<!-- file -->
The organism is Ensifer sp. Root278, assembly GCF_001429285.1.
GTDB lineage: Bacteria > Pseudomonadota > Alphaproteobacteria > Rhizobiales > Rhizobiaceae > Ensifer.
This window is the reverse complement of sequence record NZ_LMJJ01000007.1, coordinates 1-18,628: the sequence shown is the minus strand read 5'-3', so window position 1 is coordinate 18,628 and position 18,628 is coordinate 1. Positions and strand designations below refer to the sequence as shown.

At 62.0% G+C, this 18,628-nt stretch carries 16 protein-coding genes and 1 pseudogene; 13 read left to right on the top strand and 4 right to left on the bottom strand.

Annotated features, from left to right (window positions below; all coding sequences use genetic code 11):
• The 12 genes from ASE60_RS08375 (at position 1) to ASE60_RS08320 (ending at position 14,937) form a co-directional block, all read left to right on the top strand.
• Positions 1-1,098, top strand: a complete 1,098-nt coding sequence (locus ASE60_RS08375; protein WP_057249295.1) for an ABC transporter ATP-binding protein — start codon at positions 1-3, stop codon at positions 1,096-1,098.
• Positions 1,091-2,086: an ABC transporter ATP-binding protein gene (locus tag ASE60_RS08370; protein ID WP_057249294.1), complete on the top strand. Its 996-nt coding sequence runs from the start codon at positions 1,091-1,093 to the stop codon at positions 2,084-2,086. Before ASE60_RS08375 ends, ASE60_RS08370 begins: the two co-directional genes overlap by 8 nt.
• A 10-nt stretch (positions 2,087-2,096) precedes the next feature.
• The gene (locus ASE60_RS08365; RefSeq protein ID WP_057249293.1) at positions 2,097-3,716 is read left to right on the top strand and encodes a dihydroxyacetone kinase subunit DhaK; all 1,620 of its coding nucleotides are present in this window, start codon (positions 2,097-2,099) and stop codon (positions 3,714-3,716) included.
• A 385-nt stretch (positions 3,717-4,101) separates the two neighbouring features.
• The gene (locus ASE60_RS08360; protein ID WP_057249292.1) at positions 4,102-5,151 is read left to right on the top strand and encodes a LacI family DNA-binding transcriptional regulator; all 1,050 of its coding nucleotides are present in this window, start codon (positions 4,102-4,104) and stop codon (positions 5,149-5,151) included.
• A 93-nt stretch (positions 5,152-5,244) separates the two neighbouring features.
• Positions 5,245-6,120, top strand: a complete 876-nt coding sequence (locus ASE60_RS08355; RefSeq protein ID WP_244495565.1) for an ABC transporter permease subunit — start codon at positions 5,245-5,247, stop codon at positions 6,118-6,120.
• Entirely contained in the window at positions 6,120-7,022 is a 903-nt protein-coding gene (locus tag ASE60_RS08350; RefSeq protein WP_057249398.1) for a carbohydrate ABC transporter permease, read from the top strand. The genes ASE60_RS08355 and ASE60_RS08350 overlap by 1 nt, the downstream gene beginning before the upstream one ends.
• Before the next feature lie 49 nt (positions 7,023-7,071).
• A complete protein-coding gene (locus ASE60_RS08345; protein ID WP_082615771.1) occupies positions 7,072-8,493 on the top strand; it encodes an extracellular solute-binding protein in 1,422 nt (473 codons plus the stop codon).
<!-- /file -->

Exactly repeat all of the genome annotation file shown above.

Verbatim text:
The organism is Ensifer sp. Root278, assembly GCF_001429285.1.
GTDB lineage: Bacteria > Pseudomonadota > Alphaproteobacteria > Rhizobiales > Rhizobiaceae > Ensifer.
This window is the reverse complement of sequence record NZ_LMJJ01000007.1, coordinates 1-18,628: the sequence shown is the minus strand read 5'-3', so window position 1 is coordinate 18,628 and position 18,628 is coordinate 1. Positions and strand designations below refer to the sequence as shown.

At 62.0% G+C, this 18,628-nt stretch carries 16 protein-coding genes and 1 pseudogene; 13 read left to right on the top strand and 4 right to left on the bottom strand.

Annotated features, from left to right (window positions below; all coding sequences use genetic code 11):
• The 12 genes from ASE60_RS08375 (at position 1) to ASE60_RS08320 (ending at position 14,937) form a co-directional block, all read left to right on the top strand.
• Positions 1-1,098, top strand: a complete 1,098-nt coding sequence (locus ASE60_RS08375; protein WP_057249295.1) for an ABC transporter ATP-binding protein — start codon at positions 1-3, stop codon at positions 1,096-1,098.
• Positions 1,091-2,086: an ABC transporter ATP-binding protein gene (locus tag ASE60_RS08370; protein ID WP_057249294.1), complete on the top strand. Its 996-nt coding sequence runs from the start codon at positions 1,091-1,093 to the stop codon at positions 2,084-2,086. Before ASE60_RS08375 ends, ASE60_RS08370 begins: the two co-directional genes overlap by 8 nt.
• A 10-nt stretch (positions 2,087-2,096) precedes the next feature.
• The gene (locus ASE60_RS08365; RefSeq protein ID WP_057249293.1) at positions 2,097-3,716 is read left to right on the top strand and encodes a dihydroxyacetone kinase subunit DhaK; all 1,620 of its coding nucleotides are present in this window, start codon (positions 2,097-2,099) and stop codon (positions 3,714-3,716) included.
• A 385-nt stretch (positions 3,717-4,101) separates the two neighbouring features.
• The gene (locus ASE60_RS08360; protein ID WP_057249292.1) at positions 4,102-5,151 is read left to right on the top strand and encodes a LacI family DNA-binding transcriptional regulator; all 1,050 of its coding nucleotides are present in this window, start codon (positions 4,102-4,104) and stop codon (positions 5,149-5,151) included.
• A 93-nt stretch (positions 5,152-5,244) separates the two neighbouring features.
• Positions 5,245-6,120, top strand: a complete 876-nt coding sequence (locus ASE60_RS08355; RefSeq protein ID WP_244495565.1) for an ABC transporter permease subunit — start codon at positions 5,245-5,247, stop codon at positions 6,118-6,120.
• Entirely contained in the window at positions 6,120-7,022 is a 903-nt protein-coding gene (locus tag ASE60_RS08350; RefSeq protein WP_057249398.1) for a carbohydrate ABC transporter permease, read from the top strand. The genes ASE60_RS08355 and ASE60_RS08350 overlap by 1 nt, the downstream gene beginning before the upstream one ends.
• Before the next feature lie 49 nt (positions 7,023-7,071).
• A complete protein-coding gene (locus ASE60_RS08345; protein ID WP_082615771.1) occupies positions 7,072-8,493 on the top strand; it encodes an extracellular solute-binding protein in 1,422 nt (473 codons plus the stop codon).